Today I hit what I consider to be a goldmine. I went to my Netflix queue to find a documentary dealing with energy usage. I needed help with figuring out just how much I was consuming, and how I could work toward changing this.
I found The Ecological Footprint, a short, thirty minute film produced in 2005 by Northcutt Productions. In it, Dr. Mathis Wackernagel, president of the Global Footprint Network, explains the meaning of the term ‘ecological footprint’, and the effect our footprint has on the world as a whole. He holds a PhD in Community and Regional planning, as well as a bachelors in mechanical engineering. He uses graphs, diagrams, and mathematical approaches to get the idea across, effectively utilizing the skills he worked so hard to attain. He shows what the footprints (in hectares) per person of various countries are. This emphasizes his theory that the biosphere is getting smaller as we become more technologically successful. Wackernagel’s personal goal is simple: To find a way in which we can all live fulfilling lives in a sustainable manner.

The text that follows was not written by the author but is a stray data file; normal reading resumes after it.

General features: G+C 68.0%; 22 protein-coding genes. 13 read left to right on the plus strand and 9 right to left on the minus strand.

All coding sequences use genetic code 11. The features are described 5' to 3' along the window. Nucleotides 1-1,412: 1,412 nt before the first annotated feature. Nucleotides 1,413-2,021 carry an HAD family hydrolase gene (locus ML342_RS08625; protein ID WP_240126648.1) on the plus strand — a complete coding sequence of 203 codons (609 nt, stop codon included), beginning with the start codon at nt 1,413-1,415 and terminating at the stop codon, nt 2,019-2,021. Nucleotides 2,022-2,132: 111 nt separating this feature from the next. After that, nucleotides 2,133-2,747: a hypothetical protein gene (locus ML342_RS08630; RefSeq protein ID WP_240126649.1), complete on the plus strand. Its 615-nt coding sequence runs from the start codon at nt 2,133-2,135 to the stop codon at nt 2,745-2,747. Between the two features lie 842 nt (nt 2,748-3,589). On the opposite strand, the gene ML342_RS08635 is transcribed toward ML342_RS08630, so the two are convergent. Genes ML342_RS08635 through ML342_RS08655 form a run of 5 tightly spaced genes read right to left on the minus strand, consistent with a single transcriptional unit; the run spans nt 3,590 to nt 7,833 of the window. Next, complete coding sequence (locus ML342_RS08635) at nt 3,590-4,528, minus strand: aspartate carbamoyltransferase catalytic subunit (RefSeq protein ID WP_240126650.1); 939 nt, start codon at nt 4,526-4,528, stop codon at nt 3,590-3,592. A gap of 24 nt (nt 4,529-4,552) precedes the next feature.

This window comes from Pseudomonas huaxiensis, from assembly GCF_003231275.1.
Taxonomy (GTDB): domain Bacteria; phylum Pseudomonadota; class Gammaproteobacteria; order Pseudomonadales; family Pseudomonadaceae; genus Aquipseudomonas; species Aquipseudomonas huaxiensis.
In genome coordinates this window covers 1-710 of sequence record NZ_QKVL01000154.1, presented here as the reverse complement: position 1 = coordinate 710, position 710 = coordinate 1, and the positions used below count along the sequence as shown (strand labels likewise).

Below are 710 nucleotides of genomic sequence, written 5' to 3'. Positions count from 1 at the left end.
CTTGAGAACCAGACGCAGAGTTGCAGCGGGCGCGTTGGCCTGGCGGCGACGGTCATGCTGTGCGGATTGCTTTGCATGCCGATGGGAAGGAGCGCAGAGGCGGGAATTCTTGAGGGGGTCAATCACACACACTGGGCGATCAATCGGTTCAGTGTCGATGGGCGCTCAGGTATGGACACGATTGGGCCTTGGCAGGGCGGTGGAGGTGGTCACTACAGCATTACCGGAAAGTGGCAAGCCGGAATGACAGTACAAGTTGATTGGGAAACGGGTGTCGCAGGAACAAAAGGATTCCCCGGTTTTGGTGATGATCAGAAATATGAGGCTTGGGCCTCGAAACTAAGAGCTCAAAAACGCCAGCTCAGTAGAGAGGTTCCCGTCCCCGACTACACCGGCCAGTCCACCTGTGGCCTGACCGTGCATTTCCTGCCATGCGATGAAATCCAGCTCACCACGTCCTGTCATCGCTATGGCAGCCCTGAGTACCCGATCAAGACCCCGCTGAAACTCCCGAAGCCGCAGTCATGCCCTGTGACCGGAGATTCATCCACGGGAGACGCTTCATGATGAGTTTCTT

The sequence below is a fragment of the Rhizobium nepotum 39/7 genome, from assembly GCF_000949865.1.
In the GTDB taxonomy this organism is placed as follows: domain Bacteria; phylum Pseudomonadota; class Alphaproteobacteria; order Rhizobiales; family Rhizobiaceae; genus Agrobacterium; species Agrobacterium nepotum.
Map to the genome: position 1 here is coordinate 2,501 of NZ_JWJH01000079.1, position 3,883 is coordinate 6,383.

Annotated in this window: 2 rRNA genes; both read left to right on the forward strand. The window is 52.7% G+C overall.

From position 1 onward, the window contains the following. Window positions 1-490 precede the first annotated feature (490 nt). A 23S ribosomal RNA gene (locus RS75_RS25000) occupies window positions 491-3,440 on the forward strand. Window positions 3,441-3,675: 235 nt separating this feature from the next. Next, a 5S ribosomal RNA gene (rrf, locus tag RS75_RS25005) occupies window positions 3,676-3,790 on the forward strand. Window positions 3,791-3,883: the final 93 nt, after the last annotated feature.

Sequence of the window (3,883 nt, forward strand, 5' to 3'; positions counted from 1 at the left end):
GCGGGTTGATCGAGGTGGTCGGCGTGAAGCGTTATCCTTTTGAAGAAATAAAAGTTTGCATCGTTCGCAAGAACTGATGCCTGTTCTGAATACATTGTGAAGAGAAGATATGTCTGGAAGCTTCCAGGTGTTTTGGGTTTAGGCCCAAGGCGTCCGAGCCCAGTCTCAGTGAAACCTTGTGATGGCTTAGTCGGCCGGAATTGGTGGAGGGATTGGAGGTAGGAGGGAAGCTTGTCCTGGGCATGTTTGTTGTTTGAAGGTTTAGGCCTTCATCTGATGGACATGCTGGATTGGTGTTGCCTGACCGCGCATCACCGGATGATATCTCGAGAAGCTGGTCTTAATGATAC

This was not a documentary that I would call exciting, by any means, but all thirty minutes of the film were jam packed with important information. Wackernagel’s intent is not so much to fire up our emotions as it is to educate us. The documentary felt very much like a college lecture given by an engaging professor.
I would have liked to have been given more ways to reduce my own ecological footprint, but I suppose that only so much information can be given in a single thirty minute film. A second part dealing with individual footprint reduction would definitely help increase my level of environmental responsibility, and would therefore be a very welcome sequel. One can dream, right?
In conclusion, Mathis Wackernagel’s documentary, The Ecological Footprint, is a must-see for anyone who wants to learn the basics about humanity’s effect on the biosphere without getting burdened with all of the emotional pull that most other documentaries indulge in.
*Note: Images in this post have been borrowed from the Global Footprint Network, a site definitely worth visiting.